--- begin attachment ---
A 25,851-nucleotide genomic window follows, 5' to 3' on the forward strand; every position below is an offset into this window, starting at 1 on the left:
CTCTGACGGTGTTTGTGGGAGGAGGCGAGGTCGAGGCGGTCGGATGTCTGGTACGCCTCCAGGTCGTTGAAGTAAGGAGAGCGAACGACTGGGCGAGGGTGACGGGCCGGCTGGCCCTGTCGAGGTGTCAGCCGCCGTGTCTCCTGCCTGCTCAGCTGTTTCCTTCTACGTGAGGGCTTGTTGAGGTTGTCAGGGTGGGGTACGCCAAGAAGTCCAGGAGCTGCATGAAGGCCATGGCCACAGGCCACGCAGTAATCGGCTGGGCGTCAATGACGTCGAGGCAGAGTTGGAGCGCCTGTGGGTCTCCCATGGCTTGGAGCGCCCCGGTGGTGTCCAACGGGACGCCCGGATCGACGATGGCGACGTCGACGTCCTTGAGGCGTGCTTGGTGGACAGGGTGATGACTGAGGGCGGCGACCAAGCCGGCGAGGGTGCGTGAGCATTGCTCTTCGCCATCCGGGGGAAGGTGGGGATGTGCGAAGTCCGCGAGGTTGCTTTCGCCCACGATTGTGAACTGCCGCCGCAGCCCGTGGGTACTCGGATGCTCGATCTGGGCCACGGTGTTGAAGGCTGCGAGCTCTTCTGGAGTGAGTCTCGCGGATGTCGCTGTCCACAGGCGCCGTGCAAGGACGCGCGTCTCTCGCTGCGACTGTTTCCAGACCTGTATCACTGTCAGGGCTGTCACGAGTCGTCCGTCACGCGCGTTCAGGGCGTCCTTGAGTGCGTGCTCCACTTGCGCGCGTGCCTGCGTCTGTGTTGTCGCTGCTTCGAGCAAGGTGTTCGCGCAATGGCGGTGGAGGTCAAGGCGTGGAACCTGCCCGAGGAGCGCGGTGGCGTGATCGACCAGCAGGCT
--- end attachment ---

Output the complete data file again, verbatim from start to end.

A 25,851-nucleotide genomic window follows, 5' to 3' on the forward strand; every position below is an offset into this window, starting at 1 on the left:
CTCTGACGGTGTTTGTGGGAGGAGGCGAGGTCGAGGCGGTCGGATGTCTGGTACGCCTCCAGGTCGTTGAAGTAAGGAGAGCGAACGACTGGGCGAGGGTGACGGGCCGGCTGGCCCTGTCGAGGTGTCAGCCGCCGTGTCTCCTGCCTGCTCAGCTGTTTCCTTCTACGTGAGGGCTTGTTGAGGTTGTCAGGGTGGGGTACGCCAAGAAGTCCAGGAGCTGCATGAAGGCCATGGCCACAGGCCACGCAGTAATCGGCTGGGCGTCAATGACGTCGAGGCAGAGTTGGAGCGCCTGTGGGTCTCCCATGGCTTGGAGCGCCCCGGTGGTGTCCAACGGGACGCCCGGATCGACGATGGCGACGTCGACGTCCTTGAGGCGTGCTTGGTGGACAGGGTGATGACTGAGGGCGGCGACCAAGCCGGCGAGGGTGCGTGAGCATTGCTCTTCGCCATCCGGGGGAAGGTGGGGATGTGCGAAGTCCGCGAGGTTGCTTTCGCCCACGATTGTGAACTGCCGCCGCAGCCCGTGGGTACTCGGATGCTCGATCTGGGCCACGGTGTTGAAGGCTGCGAGCTCTTCTGGAGTGAGTCTCGCGGATGTCGCTGTCCACAGGCGCCGTGCAAGGACGCGCGTCTCTCGCTGCGACTGTTTCCAGACCTGTATCACTGTCAGGGCTGTCACGAGTCGTCCGTCACGCGCGTTCAGGGCGTCCTTGAGTGCGTGCTCCACTTGCGCGCGTGCCTGCGTCTGTGTTGTCGCTGCTTCGAGCAAGGTGTTCGCGCAATGGCGGTGGAGGTCAAGGCGTGGAACCTGCCCGAGGAGCGCGGTGGCGTGATCGACCAGCAGGCT